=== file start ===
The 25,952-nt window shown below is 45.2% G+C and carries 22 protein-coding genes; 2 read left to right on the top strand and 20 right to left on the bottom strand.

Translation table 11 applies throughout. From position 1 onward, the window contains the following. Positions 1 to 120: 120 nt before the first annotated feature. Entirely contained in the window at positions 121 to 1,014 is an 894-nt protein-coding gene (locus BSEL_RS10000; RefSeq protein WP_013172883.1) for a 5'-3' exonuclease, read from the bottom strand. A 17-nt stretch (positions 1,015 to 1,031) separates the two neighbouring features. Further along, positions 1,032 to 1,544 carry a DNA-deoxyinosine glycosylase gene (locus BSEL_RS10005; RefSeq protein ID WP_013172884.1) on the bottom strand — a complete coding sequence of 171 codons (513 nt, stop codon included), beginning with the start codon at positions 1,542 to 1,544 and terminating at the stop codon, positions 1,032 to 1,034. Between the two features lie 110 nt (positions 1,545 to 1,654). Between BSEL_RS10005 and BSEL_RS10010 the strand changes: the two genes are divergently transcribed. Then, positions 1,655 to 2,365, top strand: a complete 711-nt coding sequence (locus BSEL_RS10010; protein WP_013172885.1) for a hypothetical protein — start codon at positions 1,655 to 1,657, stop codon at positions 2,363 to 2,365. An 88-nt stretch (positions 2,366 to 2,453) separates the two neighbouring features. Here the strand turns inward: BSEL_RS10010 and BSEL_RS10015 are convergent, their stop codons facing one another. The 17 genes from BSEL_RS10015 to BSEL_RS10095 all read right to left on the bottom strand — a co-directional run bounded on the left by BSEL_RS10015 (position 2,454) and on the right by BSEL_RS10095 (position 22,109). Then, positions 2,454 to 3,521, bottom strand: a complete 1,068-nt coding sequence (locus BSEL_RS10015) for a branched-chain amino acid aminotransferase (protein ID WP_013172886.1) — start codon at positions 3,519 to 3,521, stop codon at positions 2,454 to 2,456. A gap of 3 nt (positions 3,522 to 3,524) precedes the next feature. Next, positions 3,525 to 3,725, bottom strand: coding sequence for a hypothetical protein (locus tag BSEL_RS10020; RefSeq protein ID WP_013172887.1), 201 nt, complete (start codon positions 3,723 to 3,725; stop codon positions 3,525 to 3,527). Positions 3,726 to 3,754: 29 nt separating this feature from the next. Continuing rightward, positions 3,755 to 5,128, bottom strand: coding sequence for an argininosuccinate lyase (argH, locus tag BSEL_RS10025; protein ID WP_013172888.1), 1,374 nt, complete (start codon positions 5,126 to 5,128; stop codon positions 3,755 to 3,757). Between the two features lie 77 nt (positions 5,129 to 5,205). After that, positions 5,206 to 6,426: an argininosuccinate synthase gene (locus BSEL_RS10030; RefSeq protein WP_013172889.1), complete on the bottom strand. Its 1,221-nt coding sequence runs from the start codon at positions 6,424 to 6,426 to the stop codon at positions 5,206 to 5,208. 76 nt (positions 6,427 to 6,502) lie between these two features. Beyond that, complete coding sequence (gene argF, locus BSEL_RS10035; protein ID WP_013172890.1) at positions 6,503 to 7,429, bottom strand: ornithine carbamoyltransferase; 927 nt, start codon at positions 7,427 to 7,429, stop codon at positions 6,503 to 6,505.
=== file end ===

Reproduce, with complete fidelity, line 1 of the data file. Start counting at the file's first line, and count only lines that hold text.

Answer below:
The 25,952-nt window shown below is 45.2% G+C and carries 22 protein-coding genes; 2 read left to right on the top strand and 20 right to left on the bottom strand.